EECS 336 - Design and Analysis of Algorithms
Winter 2008

Required Text: Kleinberg and Tardos, Algorithm Design, Addison-Wesley, 2005. [order from]
Reference Text: Cormen, Leiserson, Rivest, and Stein Introduction to Algorithms (a.k.a. CLRS) 
Lectures: Tuesday and Thursday 9:30-10:50 in Tech LG66. 
Instructor: Jason D. Hartline
Office Hours: Wednesday 2:00-3:00, Thursday 11:00-12:00, and by appointment; Ford 3-329.

Teaching Assistant: Jing Xin, j-xin [at]
Office Hours: Monday and Friday, 2:00-3:00; Tech L444.


  • Mar 18: The final is on 3/19/08 from noon to 2pm. The final is closed book. You may bring one handwritten sheet of notes with you to the test.
  • Feb 5: The midterm is on 2/12/08. The midterm is closed book. You may bring one handwritten sheet of notes with you to the test.
  • Feb 5: Students are highly recommended to attend Luis von Ahn's talk "Human Computation", Thursday, Feb 7th, at 4pm in Ford ITW. This talk is part of the Technology and Social Behavior Speaker Series.
  • Jan 29: An integral part of giving an algorithm is proving its correctness and efficiency. All algorithms you define in homework assignments should be accompanied by these proofs.



Overview. Algorithm design and analysis is fundamental to all areas of computer science and gives a rigorous framework for the study optimization other disciplines. This course provides an introduction to algorithm design through a survey of the common algorithm design paradigms of greedy optimization, divide and conquer, dynamic programming, network flows, and randomized algorithms. Important themes that will be developed in the course include algorithmic abstraction-design-analysis process and computational tractability (e.g., NP-completeness).

Prerequisites. EECS 310 (Mathematical Foundations of Computer Science) and EECS 311 (Data Structures and Data Management) which cover abstract data types such as stacks, queues, and binary search trees; and discrete mathematics such as recurrence relations, sets, and graphs.

Grading. 60% Problem sets, 10% Midterm, 30% Final, (Bonus 3% classroom participation).

Homework Policy. Homeworks may be done in pairs. Both students must contribute to the solution of all problems. One copy of the assignment should be turned in with the names of both students on it. Both students will receive the same grade. Homeworks are assigned in class on Tuesday. Homeworks are due the following Tuesday at the beginning of class (or as noted). Homeworks turned in up to two days late will lose 25% per day they are late. Solutions will be distributed the class after homeworks are due. Homeworks will contain reading assignments.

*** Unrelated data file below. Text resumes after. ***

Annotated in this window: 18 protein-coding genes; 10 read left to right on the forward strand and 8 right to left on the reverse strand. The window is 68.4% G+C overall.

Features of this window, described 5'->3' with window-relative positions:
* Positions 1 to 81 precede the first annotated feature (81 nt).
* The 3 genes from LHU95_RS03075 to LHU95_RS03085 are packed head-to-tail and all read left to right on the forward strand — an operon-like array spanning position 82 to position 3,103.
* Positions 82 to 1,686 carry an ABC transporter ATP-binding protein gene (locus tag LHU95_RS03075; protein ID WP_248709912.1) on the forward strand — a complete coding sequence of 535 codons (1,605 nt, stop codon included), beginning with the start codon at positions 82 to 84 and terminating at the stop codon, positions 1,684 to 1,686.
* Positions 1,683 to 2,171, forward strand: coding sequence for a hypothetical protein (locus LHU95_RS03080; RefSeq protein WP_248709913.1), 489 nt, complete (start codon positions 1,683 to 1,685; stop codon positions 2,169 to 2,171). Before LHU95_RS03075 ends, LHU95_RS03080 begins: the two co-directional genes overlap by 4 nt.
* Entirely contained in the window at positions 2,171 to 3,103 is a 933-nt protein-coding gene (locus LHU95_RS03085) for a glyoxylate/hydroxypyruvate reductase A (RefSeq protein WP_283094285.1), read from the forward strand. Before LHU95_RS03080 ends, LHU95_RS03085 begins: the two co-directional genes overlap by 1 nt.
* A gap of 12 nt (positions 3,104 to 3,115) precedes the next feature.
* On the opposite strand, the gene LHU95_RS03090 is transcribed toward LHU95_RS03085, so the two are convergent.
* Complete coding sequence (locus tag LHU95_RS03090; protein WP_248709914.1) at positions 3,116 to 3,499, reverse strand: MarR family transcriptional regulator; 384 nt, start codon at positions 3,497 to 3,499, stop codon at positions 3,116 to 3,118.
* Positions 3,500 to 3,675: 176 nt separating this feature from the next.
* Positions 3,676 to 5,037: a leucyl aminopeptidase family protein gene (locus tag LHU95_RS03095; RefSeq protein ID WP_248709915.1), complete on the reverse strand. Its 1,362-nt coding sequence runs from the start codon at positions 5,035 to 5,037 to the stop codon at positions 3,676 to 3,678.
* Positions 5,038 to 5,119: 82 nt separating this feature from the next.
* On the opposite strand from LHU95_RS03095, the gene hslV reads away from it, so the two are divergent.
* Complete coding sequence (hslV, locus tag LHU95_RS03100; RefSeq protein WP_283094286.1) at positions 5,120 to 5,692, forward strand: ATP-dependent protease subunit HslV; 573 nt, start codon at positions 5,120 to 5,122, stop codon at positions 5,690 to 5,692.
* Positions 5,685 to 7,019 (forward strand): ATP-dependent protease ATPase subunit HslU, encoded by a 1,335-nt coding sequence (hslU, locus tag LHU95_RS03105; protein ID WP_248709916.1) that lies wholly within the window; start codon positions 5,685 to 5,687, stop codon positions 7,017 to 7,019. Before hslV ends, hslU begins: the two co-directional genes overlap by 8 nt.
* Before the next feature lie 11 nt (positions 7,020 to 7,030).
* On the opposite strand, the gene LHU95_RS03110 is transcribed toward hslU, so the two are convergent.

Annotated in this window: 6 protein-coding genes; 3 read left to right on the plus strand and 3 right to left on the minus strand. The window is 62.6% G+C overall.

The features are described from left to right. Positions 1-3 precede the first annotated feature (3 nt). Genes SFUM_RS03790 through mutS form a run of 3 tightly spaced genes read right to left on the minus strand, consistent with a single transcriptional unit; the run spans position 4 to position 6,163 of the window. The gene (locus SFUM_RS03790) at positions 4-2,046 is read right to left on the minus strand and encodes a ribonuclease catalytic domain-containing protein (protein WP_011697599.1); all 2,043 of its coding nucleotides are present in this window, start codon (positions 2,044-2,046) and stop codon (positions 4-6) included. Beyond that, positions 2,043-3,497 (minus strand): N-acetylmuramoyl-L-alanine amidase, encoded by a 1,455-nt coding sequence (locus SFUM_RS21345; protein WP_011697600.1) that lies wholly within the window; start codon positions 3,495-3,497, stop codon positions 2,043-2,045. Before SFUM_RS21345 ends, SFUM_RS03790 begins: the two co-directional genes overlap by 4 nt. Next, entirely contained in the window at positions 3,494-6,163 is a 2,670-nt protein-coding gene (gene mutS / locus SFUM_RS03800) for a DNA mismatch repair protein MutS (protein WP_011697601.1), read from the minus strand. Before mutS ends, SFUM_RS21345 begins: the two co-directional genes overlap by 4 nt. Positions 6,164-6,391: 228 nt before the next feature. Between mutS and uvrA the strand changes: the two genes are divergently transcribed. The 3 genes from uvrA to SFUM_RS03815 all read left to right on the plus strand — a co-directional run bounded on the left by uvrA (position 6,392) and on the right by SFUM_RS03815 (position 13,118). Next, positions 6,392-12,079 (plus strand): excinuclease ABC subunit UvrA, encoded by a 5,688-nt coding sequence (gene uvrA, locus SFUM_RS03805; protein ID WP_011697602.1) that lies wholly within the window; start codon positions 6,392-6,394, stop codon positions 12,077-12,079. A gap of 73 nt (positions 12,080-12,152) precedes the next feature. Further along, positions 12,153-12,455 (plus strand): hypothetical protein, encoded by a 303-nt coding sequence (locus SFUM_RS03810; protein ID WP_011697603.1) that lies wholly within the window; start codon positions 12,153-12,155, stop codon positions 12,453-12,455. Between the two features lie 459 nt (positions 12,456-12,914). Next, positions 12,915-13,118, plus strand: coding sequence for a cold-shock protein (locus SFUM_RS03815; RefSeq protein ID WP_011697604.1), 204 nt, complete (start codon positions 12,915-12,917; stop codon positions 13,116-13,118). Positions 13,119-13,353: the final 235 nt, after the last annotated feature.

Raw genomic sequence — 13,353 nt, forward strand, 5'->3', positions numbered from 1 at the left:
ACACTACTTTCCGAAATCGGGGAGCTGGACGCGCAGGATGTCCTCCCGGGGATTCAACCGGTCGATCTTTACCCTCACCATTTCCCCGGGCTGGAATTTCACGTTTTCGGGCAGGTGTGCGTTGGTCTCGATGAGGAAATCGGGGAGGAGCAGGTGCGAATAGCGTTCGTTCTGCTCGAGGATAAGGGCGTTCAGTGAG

Tentative Schedule:

  • Jan. 8: Course overview, algorithmic abstraction-design-analysis paradigm, and the stable matching problem. (Chapter 1)
  • Jan. 10: Review of runtime analysis, graphs, and basic graph algorithms. (Chapters 2 and 3)
  • Jan. 15: Greedy algorithms: interval scheduling, shortest paths. (Chapter 4)
  • Jan. 17: Greedy algorithms: caching. (Chapter 4)
  • Jan. 22: Greedy algorithms: shortest paths, minimum spanning trees. (Chapter 4)
  • Jan. 24: Divide and conquer: merge sort, recurrence relations, public key cryptography, repeated squaring (Chapter 5)
  • Jan. 29: Divide and conquer: integer multiply, convolution, fast Fourier transform (Chapter 5)
  • Jan. 31: Dynamic programming: memoization, weighted interval scheduling, integer knapsack (Chapter 6)
  • Feb. 5: Dynamic programming: all pairs shortest paths (Chapter 6)
  • Feb. 7: Network flow. (Chapter 7)
  • Feb. 12: MIDTERM (on material through dynamic programming)
  • Feb. 15: Applications of Network flow. (Chapter 7)
  • Feb. 19: NP and intractability: NP, polynomial time reductions decision problems (Chapter 8)
  • Feb. 21: NP and intractability: NP, circuit sat, 3-sat (Chapter 8)
  • Feb. 26: NP and intractability: circuit sat, 3-sat, independent set (Chapter 8)
  • Feb. 28: Approximation algorithms: TSP, metric TSP, knapsack (Chapter 11)
  • Mar. 4: Approximation algorithms: pseudo polynomial time, PTAS, knapsack (Chapter 11)
  • Mar. 6: Randomized algorithms: max-3-sat. (Chapter 13)
  • Mar. 11: Randomized algorithms: global min cut (Chapter 13)
  • Mar. 13: Online algorithms: ski-renter, "lost on a line", secretary.